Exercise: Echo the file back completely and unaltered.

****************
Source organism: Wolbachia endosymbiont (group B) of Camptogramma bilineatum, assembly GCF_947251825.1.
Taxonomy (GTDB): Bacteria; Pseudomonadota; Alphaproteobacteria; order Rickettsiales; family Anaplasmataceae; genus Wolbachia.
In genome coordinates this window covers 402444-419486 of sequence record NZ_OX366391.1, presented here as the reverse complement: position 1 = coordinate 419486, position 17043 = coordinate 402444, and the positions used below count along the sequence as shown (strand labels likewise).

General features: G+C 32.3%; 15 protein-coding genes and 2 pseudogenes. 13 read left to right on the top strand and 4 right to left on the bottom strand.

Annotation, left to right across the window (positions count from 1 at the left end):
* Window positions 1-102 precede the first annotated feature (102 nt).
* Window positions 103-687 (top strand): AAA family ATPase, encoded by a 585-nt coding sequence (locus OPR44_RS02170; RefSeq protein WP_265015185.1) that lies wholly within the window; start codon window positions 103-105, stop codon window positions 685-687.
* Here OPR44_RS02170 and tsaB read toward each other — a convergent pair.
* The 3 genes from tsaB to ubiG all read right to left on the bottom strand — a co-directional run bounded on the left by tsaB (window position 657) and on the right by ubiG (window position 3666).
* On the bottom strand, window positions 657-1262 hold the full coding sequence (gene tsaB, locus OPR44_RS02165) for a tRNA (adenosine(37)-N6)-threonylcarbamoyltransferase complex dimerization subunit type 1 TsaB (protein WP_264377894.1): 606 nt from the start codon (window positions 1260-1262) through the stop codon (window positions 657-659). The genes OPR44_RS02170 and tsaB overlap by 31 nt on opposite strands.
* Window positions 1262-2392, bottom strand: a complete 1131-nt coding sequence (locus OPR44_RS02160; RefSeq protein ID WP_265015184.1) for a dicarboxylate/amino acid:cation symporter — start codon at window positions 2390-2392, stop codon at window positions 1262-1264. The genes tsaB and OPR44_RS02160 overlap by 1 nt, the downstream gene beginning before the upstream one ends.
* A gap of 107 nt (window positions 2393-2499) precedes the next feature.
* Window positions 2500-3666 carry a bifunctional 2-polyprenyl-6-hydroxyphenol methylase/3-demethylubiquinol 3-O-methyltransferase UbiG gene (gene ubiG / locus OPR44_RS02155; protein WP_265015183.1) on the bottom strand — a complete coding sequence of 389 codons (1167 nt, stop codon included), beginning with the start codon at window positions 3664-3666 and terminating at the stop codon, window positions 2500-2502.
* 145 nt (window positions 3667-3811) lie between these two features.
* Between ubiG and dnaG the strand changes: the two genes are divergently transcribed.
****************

Source organism: Wolbachia endosymbiont (group B) of Camptogramma bilineatum, assembly GCF_947251825.1.
Taxonomy (GTDB): Bacteria; Pseudomonadota; Alphaproteobacteria; order Rickettsiales; family Anaplasmataceae; genus Wolbachia.
In genome coordinates this window covers 402444-419486 of sequence record NZ_OX366391.1, presented here as the reverse complement: position 1 = coordinate 419486, position 17043 = coordinate 402444, and the positions used below count along the sequence as shown (strand labels likewise).

General features: G+C 32.3%; 15 protein-coding genes and 2 pseudogenes. 13 read left to right on the top strand and 4 right to left on the bottom strand.

Annotation, left to right across the window (positions count from 1 at the left end):
* Window positions 1-102 precede the first annotated feature (102 nt).
* Window positions 103-687 (top strand): AAA family ATPase, encoded by a 585-nt coding sequence (locus OPR44_RS02170; RefSeq protein WP_265015185.1) that lies wholly within the window; start codon window positions 103-105, stop codon window positions 685-687.
* Here OPR44_RS02170 and tsaB read toward each other — a convergent pair.
* The 3 genes from tsaB to ubiG all read right to left on the bottom strand — a co-directional run bounded on the left by tsaB (window position 657) and on the right by ubiG (window position 3666).
* On the bottom strand, window positions 657-1262 hold the full coding sequence (gene tsaB, locus OPR44_RS02165) for a tRNA (adenosine(37)-N6)-threonylcarbamoyltransferase complex dimerization subunit type 1 TsaB (protein WP_264377894.1): 606 nt from the start codon (window positions 1260-1262) through the stop codon (window positions 657-659). The genes OPR44_RS02170 and tsaB overlap by 31 nt on opposite strands.
* Window positions 1262-2392, bottom strand: a complete 1131-nt coding sequence (locus OPR44_RS02160; RefSeq protein ID WP_265015184.1) for a dicarboxylate/amino acid:cation symporter — start codon at window positions 2390-2392, stop codon at window positions 1262-1264. The genes tsaB and OPR44_RS02160 overlap by 1 nt, the downstream gene beginning before the upstream one ends.
* A gap of 107 nt (window positions 2393-2499) precedes the next feature.
* Window positions 2500-3666 carry a bifunctional 2-polyprenyl-6-hydroxyphenol methylase/3-demethylubiquinol 3-O-methyltransferase UbiG gene (gene ubiG / locus OPR44_RS02155; protein WP_265015183.1) on the bottom strand — a complete coding sequence of 389 codons (1167 nt, stop codon included), beginning with the start codon at window positions 3664-3666 and terminating at the stop codon, window positions 2500-2502.
* 145 nt (window positions 3667-3811) lie between these two features.
* Between ubiG and dnaG the strand changes: the two genes are divergently transcribed.